It's a year of huge cornerback contracts, with A.J. Bouye and Stephon Gilmore breaking the bank. But will these big-money contracts, and the big-time gambles associated with them, pay off?
29 Mar 2010
by Tom Gower
Last year, the Texans finished 18th in DVOA in pass defense. That ranking is slightly below average and might be considered mediocre by some franchises. For the Texans, it was a great accomplishment -- it was the best performance in pass defense DVOA in the history of the franchise. In an increasingly pass-oriented league, it's no surprise that the Texans are the sole post-merger expansion team not to make the playoffs in their first eight seasons. To reach the postseason for the first time, the Texans need to strengthen their secondary.
Naturally, the Texans' first act in free agency was to let their most prominent cornerback go. Dunta Robinson's play in 2009 didn't match his franchise tag salary, so his message of "Pay me, Rick" went unheeded. While GM Rick Smith was wise not to match the Falcons' overpayment, Robinson's departure still leaves a void that must be filled for the secondary to match its 2009 performance.
In addition to a new cornerback, the Texans' secondary would also benefit from a competent free safety. Chiefs' castoff Bernard Pollard put in a strong performance at strong safety after being a surprise cut, but he could use a running buddy at a position the Texans have struggled to fill for their entire existence. Earl Thomas of the University of Texas, a free safety with cover skills, looks like an excellent fit with the 20th overall selection.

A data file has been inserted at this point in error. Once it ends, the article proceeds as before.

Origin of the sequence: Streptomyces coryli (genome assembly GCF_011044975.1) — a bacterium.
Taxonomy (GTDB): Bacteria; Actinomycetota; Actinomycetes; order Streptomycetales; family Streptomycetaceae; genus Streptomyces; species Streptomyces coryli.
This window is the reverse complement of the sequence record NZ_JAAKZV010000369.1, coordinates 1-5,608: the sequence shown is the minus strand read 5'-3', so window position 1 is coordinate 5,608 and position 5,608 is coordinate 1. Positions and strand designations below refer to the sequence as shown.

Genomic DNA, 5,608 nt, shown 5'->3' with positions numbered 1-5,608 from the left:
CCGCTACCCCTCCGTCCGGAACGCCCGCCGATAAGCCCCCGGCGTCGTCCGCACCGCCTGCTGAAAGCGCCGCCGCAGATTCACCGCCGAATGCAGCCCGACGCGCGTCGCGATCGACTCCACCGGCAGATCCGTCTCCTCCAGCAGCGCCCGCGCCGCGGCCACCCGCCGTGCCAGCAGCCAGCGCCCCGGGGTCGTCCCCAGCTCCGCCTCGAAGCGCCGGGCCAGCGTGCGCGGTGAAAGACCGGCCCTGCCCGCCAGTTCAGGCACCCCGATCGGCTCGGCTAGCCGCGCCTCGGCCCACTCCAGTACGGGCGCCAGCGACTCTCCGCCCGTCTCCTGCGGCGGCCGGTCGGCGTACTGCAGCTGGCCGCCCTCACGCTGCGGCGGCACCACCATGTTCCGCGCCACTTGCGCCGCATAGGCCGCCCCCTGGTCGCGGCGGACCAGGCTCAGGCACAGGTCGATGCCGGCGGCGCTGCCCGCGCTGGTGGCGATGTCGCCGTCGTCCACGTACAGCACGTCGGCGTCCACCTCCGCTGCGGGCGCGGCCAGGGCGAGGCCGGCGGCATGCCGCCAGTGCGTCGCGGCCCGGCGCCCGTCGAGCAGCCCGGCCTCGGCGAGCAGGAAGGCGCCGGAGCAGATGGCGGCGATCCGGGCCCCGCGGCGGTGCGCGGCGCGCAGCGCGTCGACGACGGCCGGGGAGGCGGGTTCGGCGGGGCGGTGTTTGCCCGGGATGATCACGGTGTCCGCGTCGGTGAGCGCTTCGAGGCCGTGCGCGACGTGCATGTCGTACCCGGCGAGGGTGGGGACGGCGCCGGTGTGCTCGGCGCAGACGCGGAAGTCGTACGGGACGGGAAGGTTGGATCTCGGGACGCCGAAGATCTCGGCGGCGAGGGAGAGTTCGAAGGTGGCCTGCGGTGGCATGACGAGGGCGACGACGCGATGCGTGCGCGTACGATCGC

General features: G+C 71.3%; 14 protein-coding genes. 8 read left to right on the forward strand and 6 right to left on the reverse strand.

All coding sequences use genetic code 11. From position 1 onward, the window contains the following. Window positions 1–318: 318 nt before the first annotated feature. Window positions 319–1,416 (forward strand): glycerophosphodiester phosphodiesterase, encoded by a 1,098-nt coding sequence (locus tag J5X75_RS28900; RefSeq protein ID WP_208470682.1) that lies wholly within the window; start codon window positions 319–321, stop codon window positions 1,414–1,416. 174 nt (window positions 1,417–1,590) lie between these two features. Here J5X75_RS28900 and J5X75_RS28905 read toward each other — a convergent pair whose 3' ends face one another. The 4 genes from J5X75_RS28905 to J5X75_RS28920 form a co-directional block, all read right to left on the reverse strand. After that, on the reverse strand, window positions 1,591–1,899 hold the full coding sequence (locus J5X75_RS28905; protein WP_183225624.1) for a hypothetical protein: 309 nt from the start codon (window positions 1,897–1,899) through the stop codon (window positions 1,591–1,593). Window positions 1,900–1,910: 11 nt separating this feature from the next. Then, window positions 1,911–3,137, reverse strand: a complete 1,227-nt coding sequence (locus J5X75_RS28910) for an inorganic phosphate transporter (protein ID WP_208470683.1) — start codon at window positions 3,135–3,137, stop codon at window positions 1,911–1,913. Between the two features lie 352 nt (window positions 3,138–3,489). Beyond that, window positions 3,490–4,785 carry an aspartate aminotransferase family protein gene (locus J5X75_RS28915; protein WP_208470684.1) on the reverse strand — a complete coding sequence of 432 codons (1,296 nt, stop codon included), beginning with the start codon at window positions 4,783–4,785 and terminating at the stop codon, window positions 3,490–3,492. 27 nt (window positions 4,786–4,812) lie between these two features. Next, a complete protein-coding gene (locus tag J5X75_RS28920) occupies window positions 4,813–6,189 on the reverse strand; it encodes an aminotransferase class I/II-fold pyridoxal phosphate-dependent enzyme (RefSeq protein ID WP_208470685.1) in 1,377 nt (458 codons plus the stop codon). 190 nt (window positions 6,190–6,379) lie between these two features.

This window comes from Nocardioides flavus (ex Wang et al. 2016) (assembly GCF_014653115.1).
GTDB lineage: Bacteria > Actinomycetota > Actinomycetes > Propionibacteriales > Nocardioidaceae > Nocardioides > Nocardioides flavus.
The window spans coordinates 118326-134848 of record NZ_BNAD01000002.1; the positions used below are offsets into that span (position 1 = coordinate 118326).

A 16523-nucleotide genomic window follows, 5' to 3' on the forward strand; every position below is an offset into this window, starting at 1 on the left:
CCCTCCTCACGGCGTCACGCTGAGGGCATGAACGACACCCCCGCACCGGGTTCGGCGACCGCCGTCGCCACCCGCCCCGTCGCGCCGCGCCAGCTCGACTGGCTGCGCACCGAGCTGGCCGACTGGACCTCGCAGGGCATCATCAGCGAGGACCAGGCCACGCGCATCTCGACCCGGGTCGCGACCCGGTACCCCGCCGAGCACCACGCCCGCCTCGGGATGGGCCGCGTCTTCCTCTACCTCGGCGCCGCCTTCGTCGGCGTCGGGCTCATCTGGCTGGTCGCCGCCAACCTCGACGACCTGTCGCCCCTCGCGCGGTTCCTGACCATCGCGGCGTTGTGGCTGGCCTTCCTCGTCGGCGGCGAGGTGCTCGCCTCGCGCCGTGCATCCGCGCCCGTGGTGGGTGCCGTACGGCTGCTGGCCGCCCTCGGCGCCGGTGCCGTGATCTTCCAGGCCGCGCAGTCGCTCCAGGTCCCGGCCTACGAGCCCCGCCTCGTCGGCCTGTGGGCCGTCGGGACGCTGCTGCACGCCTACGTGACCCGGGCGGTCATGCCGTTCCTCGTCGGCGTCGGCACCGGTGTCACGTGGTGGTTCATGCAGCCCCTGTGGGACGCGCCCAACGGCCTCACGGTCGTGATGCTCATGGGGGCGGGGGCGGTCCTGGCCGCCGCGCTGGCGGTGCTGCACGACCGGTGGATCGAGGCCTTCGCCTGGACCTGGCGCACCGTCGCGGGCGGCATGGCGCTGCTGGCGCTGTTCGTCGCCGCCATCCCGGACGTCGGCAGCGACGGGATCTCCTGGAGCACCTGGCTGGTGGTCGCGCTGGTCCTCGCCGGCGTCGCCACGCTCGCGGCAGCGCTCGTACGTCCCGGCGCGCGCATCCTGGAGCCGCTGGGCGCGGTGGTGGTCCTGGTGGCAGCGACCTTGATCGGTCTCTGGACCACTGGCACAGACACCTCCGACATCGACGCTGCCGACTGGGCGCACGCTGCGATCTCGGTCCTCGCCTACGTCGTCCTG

Though they lost Robinson, the Texans retained their second most important free agent, No. 2 wideout Kevin Walter. Other than Robinson, the biggest loss to date is backup quarterback Rex Grossman, who followed Shanahan the Younger to Washington. This makes Dan Orlovsky the league's most overpaid backup quarterback rather than the league's most overpaid third-string quarterback. The only free agent the Texans have added is interior lineman Wade Smith. Think of him as a replacement for original Texan Chester Pitts, who probably won't be retained.
As you would expect from a Super Bowl participant who didn't lose any free agents of consequence, the Indianapolis Colts have very few holes. Or, at least they had very few holes before cutting starting guard Ryan Lilja. General Manager Bill Polian publicly expressed his displeasure with the offensive line's performance during the Super Bowl, where they most notably failed to get a first down on third-and-1 on the drive that started in the shadow of their own goal line. The Colts' offensive line was generally acceptable in short yardage, ranking 12th in the NFL in power situations. They also didn't allow many sacks, although much of that is due to Peyton Manning. Outside of those two areas, the Colts' offensive line did not excel. They ranked 26th in Adjusted Line Yards and 27th in runners getting stuffed for a loss or no gain.
The Colts have tried to address the offensive line in recent drafts, but second-round selections Tony Ugoh and Mike Pollak are notable among recent Colts picks for being flameouts. Former sixth-round pick Charlie Johnson spent last year at left tackle in place of Ugoh and undrafted Kyle DeVan relegated Pollak to the bench. Compounding the problems, right tackle Ryan Diem and Lilja both slipped in 2009, leaving Diem a candidate for replacement and Lilja on the street after the Colts deemed his 2010 salary excessive.